Tensile and Tear Strength, Characteristics..
Tensile strength is the maximum force a material can withstand before breaking.
The tensile strength of rubber is measured by preparing a standardised dumbbell or dog bone shaped test sample. The wider ends of this are gripped in the test equipment. Force is then applied to pull the two ends of the material apart, until the sample fails.
The force and distance stretched, is plotted. Maximum tensile strength is usually achieved at the point of breaking, the point at which the material fails.
This test produces the tensile strength of the material, the elongation at break, and the modulus, which is the force required to stretch the material a given percentage.
Tensile strength is expressed in megapascals or pounds per square inch (psi).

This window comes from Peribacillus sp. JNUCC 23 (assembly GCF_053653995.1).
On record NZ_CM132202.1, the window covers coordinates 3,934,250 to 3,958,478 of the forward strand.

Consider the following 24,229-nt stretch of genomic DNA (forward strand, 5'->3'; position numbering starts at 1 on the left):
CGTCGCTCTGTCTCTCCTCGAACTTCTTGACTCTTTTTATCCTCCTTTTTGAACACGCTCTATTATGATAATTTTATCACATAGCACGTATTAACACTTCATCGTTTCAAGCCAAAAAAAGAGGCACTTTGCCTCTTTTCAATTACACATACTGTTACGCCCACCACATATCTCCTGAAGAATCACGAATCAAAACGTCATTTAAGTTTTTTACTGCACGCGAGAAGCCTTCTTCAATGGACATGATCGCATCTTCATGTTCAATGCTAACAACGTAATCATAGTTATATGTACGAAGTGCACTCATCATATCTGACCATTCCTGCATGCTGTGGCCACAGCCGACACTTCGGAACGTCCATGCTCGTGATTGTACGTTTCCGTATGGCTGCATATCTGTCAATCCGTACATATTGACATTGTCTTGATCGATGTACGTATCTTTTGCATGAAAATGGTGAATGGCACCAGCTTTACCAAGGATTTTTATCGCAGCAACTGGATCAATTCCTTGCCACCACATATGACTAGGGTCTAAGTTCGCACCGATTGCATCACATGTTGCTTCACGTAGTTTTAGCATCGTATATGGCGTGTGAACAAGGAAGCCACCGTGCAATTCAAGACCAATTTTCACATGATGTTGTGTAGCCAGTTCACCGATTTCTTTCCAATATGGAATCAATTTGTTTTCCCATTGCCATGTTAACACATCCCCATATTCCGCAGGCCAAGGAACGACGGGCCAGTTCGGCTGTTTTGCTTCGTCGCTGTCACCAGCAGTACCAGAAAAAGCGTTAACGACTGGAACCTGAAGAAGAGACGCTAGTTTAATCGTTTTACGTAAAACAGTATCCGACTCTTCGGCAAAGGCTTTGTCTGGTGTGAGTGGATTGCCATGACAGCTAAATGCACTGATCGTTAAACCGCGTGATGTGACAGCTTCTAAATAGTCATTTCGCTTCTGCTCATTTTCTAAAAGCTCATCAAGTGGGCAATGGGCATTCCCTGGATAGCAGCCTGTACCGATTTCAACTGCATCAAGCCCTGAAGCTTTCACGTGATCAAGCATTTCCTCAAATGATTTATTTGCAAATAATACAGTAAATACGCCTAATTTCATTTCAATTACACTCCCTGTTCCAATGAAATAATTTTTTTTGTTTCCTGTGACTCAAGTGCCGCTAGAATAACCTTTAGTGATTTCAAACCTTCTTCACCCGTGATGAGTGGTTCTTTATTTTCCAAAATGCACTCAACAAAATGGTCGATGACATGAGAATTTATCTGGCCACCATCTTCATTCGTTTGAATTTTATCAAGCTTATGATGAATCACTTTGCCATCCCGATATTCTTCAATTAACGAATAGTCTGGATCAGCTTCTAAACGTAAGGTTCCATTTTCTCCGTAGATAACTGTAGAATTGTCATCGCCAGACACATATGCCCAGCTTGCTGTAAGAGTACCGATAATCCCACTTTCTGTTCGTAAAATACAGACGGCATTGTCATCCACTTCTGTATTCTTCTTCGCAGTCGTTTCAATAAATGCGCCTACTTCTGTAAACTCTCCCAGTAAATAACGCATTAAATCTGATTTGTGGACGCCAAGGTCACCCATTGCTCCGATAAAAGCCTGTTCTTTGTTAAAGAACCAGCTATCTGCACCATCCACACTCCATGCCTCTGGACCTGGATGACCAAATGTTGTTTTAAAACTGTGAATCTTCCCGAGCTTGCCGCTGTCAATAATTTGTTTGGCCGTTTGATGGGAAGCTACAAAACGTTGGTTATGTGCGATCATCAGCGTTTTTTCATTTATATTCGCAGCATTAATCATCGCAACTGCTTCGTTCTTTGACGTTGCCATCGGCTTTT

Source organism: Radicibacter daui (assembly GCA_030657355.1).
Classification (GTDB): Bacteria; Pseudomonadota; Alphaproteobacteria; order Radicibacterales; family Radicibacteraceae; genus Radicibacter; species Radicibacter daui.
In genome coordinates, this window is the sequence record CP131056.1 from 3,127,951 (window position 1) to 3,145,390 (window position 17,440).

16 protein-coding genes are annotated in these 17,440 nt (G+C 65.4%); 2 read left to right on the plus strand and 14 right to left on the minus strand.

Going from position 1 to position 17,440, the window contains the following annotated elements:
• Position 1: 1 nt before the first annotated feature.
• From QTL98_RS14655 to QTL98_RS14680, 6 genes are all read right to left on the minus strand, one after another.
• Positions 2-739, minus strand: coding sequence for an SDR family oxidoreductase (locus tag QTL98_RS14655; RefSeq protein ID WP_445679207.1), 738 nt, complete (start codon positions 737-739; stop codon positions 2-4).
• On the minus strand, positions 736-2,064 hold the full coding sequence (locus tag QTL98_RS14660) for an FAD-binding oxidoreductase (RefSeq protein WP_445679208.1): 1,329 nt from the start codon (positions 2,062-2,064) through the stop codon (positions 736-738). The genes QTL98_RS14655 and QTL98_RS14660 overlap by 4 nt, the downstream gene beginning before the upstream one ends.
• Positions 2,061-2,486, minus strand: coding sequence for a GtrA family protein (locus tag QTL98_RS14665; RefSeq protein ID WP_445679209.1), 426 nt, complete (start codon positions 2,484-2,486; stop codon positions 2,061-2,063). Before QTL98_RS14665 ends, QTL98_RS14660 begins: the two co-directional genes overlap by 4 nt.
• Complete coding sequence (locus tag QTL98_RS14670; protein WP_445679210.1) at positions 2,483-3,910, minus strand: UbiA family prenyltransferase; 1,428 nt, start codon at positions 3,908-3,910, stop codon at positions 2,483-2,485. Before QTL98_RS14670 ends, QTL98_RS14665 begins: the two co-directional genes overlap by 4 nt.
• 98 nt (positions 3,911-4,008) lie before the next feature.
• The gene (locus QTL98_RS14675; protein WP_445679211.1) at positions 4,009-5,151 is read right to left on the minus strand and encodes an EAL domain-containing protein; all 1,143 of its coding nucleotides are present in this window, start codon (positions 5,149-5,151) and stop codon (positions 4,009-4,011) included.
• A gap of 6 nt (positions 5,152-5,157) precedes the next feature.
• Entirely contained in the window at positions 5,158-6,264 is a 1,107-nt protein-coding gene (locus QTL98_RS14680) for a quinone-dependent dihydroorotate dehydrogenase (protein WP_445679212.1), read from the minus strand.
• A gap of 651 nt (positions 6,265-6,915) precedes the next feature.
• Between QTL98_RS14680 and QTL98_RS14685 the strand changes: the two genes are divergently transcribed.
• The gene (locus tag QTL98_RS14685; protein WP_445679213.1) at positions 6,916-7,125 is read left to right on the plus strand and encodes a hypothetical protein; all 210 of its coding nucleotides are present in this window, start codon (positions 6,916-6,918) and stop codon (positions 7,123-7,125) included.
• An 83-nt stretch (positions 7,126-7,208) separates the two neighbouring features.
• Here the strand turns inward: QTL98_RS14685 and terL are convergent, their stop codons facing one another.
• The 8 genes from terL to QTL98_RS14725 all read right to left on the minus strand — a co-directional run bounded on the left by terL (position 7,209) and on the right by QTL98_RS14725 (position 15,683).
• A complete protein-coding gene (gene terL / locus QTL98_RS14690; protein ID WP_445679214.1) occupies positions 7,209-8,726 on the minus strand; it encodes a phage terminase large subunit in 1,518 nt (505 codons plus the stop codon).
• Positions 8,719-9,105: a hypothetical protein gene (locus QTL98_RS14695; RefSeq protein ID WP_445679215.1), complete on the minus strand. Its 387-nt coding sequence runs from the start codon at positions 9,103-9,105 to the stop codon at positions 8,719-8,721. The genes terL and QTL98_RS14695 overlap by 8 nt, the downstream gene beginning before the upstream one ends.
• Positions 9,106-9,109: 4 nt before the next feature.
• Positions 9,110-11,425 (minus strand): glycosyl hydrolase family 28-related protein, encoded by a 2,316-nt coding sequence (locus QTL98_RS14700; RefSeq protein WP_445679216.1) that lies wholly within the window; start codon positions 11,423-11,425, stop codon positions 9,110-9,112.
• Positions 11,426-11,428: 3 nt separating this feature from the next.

The relevant standard is: ISO 37:2017 Rubber, vulcanized or thermoplastic — Determination of tensile stress-strain properties.
Tear strength is a slightly different test in which the sample is shaped like an elbow, and it has a small tear already introduced into the material in the crook of the elbow.
In a similar way to the tensile strength test, force is applied to pull the two ends of the sample apart, and the force is recorded until the test sample fails.
Natural rubber and polyurethane have relatively high tear resistance while silicone rubber has poor tear resistance.